That Pakistan can do no wrong is a foregone conclusion and cannot be debated. Therefore, if things are going wrong, it is most likely the work of Pakistan’s enemies.  The same indoctrination follows the people, from madrasa to media.  The shackles of indoctrination cannot be broken until Pakistan’s terror consortium of the maulvis, ISI and army comes to terms with the rapidity of diminishing returns in such mindless propaganda.

Today those groups that waged jihad in Kashmir have turned their guns on their masters on the streets of Rawalpindi and Lahore.  The army is in an all out war against the very Taliban it nurtured.  Baluchistan is in the middle of a secessionist uprising. Anti-Shia groups that surfaced as a result of oil money from Saudi Arabia have complicated Pakistan’s relations with Iran.

Who is bleeding by a thousand cuts?

An excerpt of the October 19, 2009 editorial of the Daily Ausaaf is enclosed below.  The entire original editorial in Urdu can be read here:

October 19, 2009

The Daily Ausaaf

The South Waziristan Operation: The Real Enemy also needs to be dealt with decisively

The main cause of this war is the perpetuation of the policies of the former dictator, Pervez Musharraf, as a result of which the real enemy remains hidden. This enemy doesn’t openly confront us, but does so through its agents, who are unfortunately tied to our own existence.

These agents promote the interests of the real enemy by attacking the nation. In actuality, the real force behind this war is the United States, which is being aided by India and Israel in order to destabilize Pakistan.

The roles that the United States has assigned India in Afghanistan are quickly becoming clear. From Afghanistan, India, with the assistance of the United States and Israel, attacks Pakistan at every possible level.

The several Indian missions spread across the length and breadth of Afghanistan have been established for this very purpose. These counsels are a threat to our nation, and it is through them that India provides financial and military support to extremists and terrorists.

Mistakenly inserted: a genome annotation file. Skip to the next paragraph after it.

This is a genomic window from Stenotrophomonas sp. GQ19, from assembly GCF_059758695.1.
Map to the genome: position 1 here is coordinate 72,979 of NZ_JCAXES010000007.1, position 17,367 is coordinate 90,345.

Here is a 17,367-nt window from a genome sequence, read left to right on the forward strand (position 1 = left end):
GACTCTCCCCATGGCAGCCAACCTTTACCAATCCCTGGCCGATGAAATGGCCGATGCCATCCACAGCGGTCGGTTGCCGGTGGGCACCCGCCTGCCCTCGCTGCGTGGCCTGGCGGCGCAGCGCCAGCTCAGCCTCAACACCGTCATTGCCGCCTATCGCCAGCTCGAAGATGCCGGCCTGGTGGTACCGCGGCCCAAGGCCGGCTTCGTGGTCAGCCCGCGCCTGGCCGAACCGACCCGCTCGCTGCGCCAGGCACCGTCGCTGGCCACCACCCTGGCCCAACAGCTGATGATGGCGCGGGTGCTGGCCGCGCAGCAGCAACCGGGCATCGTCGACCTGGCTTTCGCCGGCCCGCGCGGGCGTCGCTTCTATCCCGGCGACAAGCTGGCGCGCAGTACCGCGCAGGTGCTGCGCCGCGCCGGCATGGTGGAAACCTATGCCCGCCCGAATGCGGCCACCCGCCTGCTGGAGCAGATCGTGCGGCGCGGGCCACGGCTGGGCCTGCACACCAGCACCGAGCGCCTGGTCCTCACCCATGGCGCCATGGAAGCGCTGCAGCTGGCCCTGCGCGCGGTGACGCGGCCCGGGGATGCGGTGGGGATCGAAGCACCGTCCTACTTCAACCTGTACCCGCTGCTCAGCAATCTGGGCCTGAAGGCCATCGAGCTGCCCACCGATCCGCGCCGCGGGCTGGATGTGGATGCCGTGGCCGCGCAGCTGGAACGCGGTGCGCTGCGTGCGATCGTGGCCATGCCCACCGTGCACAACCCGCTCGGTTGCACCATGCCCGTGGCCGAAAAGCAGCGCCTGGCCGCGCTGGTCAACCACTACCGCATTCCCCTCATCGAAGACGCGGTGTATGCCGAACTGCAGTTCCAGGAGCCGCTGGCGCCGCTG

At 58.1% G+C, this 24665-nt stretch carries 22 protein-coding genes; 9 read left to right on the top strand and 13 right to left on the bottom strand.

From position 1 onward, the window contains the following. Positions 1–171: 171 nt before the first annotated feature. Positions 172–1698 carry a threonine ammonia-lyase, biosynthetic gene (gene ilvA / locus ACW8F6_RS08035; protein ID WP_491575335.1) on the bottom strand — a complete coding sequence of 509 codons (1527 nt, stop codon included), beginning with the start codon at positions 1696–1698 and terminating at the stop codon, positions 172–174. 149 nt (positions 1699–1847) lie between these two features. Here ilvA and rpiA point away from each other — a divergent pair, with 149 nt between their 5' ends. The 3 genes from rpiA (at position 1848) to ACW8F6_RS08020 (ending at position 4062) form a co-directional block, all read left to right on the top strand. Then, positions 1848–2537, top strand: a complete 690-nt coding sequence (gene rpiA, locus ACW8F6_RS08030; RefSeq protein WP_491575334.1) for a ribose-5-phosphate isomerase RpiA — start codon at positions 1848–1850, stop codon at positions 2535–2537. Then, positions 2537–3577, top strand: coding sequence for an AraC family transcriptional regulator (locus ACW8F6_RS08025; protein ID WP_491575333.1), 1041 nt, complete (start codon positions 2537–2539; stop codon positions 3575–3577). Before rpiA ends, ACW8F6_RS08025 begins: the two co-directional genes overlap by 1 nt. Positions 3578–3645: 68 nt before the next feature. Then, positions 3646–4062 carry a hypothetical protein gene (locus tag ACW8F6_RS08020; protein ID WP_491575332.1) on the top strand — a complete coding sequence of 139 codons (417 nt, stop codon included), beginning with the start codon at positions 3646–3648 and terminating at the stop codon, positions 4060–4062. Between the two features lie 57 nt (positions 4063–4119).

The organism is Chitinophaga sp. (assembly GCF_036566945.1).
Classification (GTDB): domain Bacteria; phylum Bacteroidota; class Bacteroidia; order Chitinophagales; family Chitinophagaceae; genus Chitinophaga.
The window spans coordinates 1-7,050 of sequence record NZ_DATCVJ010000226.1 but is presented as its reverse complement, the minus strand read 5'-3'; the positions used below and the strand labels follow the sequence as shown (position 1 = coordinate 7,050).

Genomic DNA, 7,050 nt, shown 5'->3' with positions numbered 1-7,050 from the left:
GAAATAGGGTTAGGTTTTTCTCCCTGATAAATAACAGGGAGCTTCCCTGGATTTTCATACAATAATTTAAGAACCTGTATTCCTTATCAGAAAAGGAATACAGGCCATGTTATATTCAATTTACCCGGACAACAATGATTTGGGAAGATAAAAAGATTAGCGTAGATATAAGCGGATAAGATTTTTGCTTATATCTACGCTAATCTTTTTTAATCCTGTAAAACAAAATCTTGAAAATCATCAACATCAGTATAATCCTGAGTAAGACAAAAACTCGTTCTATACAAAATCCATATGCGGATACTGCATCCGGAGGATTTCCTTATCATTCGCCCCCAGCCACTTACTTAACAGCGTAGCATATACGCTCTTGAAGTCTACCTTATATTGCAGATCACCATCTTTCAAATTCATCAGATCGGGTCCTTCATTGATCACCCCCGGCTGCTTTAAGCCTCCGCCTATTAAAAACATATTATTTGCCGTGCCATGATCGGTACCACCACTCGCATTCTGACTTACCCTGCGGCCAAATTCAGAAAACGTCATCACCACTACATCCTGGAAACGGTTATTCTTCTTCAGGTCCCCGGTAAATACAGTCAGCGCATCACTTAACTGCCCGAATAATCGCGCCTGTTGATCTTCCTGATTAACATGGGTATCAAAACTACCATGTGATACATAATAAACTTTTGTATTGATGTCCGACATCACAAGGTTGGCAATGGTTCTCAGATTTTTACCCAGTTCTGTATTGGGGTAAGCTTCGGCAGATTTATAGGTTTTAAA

It is a wonder that these activities are being conducted under the very nose of the United States, which claims that is it fighting a war against terrorism. However, under the US’s protection, India provides financial support and weapons to terrorists who attack Pakistan.

There is consensus among America, India and Israel to destabilize Pakistan. There is also information that the US and NATO have closed some of their checkpoints near the border, due to which terrorists from Afghanistan are able to enter into Pakistan freely.

It is clear therefore, that the US also wants Pakistani armed forces’ operation in South Waziristan to fail. But this is wishful thinking. It is not easy to defeat the Pakistani Army. The army enjoys the support of the entire nation.

It is amply clear that the US, India and Israel want to weaken Pakistan economically, politically and militarily in order to alienate its people and denuclearize the nation.

Pakistan needs to appreciate the fact that in its war in South Waziristan, it is confronting not only the terrorists, but also the big powers that are their backers. We will not be able to win this war without understanding who the real enemy is and neutralizing their designs against Pakistan.

Email this •   Share on Facebook